DO YOU NEED AN OPERATORS LICENCE?(Start with one of the two top boxes that applies to you)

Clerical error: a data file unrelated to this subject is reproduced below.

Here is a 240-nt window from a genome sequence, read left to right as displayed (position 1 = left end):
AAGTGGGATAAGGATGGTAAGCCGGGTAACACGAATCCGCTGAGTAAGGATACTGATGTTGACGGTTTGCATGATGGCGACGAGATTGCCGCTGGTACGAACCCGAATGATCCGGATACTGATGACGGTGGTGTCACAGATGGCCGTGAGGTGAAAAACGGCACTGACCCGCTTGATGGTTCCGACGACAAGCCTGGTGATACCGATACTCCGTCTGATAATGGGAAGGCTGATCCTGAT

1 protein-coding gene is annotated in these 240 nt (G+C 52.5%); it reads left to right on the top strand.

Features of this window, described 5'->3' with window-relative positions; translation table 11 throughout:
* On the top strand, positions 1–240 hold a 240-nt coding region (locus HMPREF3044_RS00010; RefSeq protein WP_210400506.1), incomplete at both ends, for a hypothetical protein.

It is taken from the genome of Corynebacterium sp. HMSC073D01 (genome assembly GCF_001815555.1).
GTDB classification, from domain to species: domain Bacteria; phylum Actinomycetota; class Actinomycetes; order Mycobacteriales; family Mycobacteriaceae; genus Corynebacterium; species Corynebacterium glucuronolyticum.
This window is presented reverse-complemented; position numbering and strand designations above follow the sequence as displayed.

* Where the vehicle or combination is over 3.5 tonnes and is used for hire or reward (i.e. paid horse transport), a standard licence will be required - irrespective of the weight of the trailer.1. OverviewYou need a goods vehicle operator’s licence if your business uses goods vehicles above a certain weight.You need a licence to carry goods in a lorry, van or other vehicle with either:a gross plated weight (the maximum weight that the vehicle can have at any one time) of over 3,500 kilograms (kg)an unladen weight of more than 1,525 kg (where there is no plated weight)There are 3 different types of licence - what you need depends on the work you do.You must also make sure that any drivers you use or employ have the correct licence and training. All vehicles that you use should be correctly taxed and kept safe and in good condition at all times.Some goods vehicles don’t need an operator’s licence - read more about the exemptions.Motor vehicles and trailersFor a motor vehicle and trailer combination, you’ll need a goods vehicle operator’s licence if:the motor vehicle and the trailer(s) are plated and the total of their gross plated weights is more than 3,500 kgthe total unladen weight of the vehicle and trailer combination is more than 1,525 kgYou don’t need an operator’s licence if your trailer’s unladen weight is less than 1,020 kg and you only carry your own goods.Carrying goods for hire or rewardIf you’re carrying other people’s goods for hire or reward (e.g. working as a courier or freight transport business) and the vehicle and trailer combination exceeds the weight limits above for a single vehicle, then you’ll need a standard licence.2. Types of licenceThere are 3 different types of operator’s licence for goods vehicles. The licence you need depends on where you transport goods to and from, and who you do it for.Standard licence (national only)This licence means you can carry your own and other people’s goods in Great Britain. You can also take loaded trailers to or from ports within Great Britain as part of an international journey, as long as your vehicles don’t leave the country.Standard licence (national and international)This licence means you can carry your own goods, and other people’s goods, both in Great Britain and on international journeys. When you get a standard international licence, you can also request the issue of Community Licences. These allow:•trips between all EU member countries•transit traffic through EU member countries•cabotage (journeys entirely within another EU member country)Restricted licenceThis licence allows you to carry your own goods, but not other people’s goods.Your licence will continue to be valid as long as you pay your continuation fee every 5 years and operate within the terms of your licence. You’ll be contacted every 5 years to make sure that your licence shows the correct information.